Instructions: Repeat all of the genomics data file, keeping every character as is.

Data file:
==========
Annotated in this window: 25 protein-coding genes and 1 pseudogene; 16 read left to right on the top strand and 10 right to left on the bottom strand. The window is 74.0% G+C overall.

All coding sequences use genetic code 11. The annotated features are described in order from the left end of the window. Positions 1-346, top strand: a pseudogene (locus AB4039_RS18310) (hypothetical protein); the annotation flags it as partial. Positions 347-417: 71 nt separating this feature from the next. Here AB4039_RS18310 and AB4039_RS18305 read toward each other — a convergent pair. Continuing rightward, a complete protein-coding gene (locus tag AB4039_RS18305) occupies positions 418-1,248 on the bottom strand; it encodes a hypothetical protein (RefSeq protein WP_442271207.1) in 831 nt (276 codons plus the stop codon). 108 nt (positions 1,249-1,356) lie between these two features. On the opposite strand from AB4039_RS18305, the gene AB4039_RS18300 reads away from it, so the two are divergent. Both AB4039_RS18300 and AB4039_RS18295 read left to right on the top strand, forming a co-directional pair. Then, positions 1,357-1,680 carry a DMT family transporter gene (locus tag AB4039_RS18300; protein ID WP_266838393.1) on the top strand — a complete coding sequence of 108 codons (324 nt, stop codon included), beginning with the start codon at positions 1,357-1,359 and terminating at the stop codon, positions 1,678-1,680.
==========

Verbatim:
Annotated in this window: 25 protein-coding genes and 1 pseudogene; 16 read left to right on the top strand and 10 right to left on the bottom strand. The window is 74.0% G+C overall.

All coding sequences use genetic code 11. The annotated features are described in order from the left end of the window. Positions 1-346, top strand: a pseudogene (locus AB4039_RS18310) (hypothetical protein); the annotation flags it as partial. Positions 347-417: 71 nt separating this feature from the next. Here AB4039_RS18310 and AB4039_RS18305 read toward each other — a convergent pair. Continuing rightward, a complete protein-coding gene (locus tag AB4039_RS18305) occupies positions 418-1,248 on the bottom strand; it encodes a hypothetical protein (RefSeq protein WP_442271207.1) in 831 nt (276 codons plus the stop codon). 108 nt (positions 1,249-1,356) lie between these two features. On the opposite strand from AB4039_RS18305, the gene AB4039_RS18300 reads away from it, so the two are divergent. Both AB4039_RS18300 and AB4039_RS18295 read left to right on the top strand, forming a co-directional pair. Then, positions 1,357-1,680 carry a DMT family transporter gene (locus tag AB4039_RS18300; protein ID WP_266838393.1) on the top strand — a complete coding sequence of 108 codons (324 nt, stop codon included), beginning with the start codon at positions 1,357-1,359 and terminating at the stop codon, positions 1,678-1,680.